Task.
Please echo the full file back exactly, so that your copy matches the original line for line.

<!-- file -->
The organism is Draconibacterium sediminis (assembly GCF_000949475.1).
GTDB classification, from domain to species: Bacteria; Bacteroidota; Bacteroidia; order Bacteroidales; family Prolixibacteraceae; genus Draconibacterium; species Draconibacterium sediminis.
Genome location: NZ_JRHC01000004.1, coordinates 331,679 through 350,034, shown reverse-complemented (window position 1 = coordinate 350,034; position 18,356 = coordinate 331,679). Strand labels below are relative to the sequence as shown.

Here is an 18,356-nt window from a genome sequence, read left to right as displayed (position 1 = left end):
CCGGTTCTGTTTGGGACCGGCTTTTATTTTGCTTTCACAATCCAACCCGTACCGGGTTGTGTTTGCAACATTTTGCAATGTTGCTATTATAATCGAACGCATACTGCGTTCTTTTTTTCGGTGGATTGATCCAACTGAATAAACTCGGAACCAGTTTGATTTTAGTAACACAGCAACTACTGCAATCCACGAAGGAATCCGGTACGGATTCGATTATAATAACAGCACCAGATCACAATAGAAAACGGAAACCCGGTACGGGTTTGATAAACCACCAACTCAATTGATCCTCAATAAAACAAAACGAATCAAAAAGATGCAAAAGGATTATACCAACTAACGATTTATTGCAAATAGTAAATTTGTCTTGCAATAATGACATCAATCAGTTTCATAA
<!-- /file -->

The organism is Draconibacterium sediminis (assembly GCF_000949475.1).
GTDB classification, from domain to species: Bacteria; Bacteroidota; Bacteroidia; order Bacteroidales; family Prolixibacteraceae; genus Draconibacterium; species Draconibacterium sediminis.
Genome location: NZ_JRHC01000004.1, coordinates 331,679 through 350,034, shown reverse-complemented (window position 1 = coordinate 350,034; position 18,356 = coordinate 331,679). Strand labels below are relative to the sequence as shown.

Here is an 18,356-nt window from a genome sequence, read left to right as displayed (position 1 = left end):
CCGGTTCTGTTTGGGACCGGCTTTTATTTTGCTTTCACAATCCAACCCGTACCGGGTTGTGTTTGCAACATTTTGCAATGTTGCTATTATAATCGAACGCATACTGCGTTCTTTTTTTCGGTGGATTGATCCAACTGAATAAACTCGGAACCAGTTTGATTTTAGTAACACAGCAACTACTGCAATCCACGAAGGAATCCGGTACGGATTCGATTATAATAACAGCACCAGATCACAATAGAAAACGGAAACCCGGTACGGGTTTGATAAACCACCAACTCAATTGATCCTCAATAAAACAAAACGAATCAAAAAGATGCAAAAGGATTATACCAACTAACGATTTATTGCAAATAGTAAATTTGTCTTGCAATAATGACATCAATCAGTTTCATAA